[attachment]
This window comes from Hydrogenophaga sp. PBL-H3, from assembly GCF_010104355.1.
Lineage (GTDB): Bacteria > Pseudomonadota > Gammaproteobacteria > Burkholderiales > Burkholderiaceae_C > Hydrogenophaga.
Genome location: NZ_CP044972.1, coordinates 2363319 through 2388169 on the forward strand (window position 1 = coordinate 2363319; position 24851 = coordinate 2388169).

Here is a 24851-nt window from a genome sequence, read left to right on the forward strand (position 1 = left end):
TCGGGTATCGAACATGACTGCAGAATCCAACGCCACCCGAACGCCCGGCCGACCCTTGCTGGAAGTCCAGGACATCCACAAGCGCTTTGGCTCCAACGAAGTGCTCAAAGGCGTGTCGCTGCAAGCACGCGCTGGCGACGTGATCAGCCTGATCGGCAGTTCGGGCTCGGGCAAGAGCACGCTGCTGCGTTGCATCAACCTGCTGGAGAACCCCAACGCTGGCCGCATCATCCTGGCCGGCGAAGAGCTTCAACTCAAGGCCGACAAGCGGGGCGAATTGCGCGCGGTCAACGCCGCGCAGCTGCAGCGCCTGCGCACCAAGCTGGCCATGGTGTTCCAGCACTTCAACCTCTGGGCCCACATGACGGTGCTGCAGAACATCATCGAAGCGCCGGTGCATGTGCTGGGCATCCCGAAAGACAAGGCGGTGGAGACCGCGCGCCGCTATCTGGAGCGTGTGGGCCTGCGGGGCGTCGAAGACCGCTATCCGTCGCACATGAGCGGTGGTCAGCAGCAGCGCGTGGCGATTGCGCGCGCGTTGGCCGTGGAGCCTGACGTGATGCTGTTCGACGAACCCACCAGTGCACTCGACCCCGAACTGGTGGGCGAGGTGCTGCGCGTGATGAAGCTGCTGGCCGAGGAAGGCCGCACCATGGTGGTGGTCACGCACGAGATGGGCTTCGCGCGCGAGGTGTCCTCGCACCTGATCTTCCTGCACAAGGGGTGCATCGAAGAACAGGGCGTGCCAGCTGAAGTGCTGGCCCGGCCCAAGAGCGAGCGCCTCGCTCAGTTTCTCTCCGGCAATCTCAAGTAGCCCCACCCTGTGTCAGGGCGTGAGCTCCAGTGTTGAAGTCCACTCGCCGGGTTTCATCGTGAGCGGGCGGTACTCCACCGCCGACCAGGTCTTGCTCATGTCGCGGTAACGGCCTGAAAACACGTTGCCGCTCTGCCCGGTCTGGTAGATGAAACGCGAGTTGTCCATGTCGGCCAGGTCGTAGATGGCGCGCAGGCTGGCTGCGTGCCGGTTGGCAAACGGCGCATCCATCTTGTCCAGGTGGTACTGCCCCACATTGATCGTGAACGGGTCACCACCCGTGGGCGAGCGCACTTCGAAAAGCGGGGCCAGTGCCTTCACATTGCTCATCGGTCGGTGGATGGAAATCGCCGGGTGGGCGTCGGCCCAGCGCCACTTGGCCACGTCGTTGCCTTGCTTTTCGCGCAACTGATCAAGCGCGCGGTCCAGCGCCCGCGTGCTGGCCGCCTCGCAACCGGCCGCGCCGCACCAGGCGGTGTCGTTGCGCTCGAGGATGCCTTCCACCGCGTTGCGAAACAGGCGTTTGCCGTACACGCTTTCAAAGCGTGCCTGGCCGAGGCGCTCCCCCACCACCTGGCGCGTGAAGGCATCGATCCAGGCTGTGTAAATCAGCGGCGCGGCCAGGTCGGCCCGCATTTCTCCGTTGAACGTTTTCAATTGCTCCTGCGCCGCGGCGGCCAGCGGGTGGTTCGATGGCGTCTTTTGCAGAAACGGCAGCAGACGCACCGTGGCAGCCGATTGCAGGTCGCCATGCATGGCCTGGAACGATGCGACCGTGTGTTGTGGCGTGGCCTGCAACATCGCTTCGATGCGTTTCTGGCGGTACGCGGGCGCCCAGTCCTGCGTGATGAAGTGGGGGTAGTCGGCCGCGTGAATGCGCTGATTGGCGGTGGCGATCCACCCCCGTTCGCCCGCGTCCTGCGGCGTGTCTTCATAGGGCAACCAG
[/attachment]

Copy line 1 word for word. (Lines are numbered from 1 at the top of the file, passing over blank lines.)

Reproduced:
This window comes from Hydrogenophaga sp. PBL-H3, from assembly GCF_010104355.1.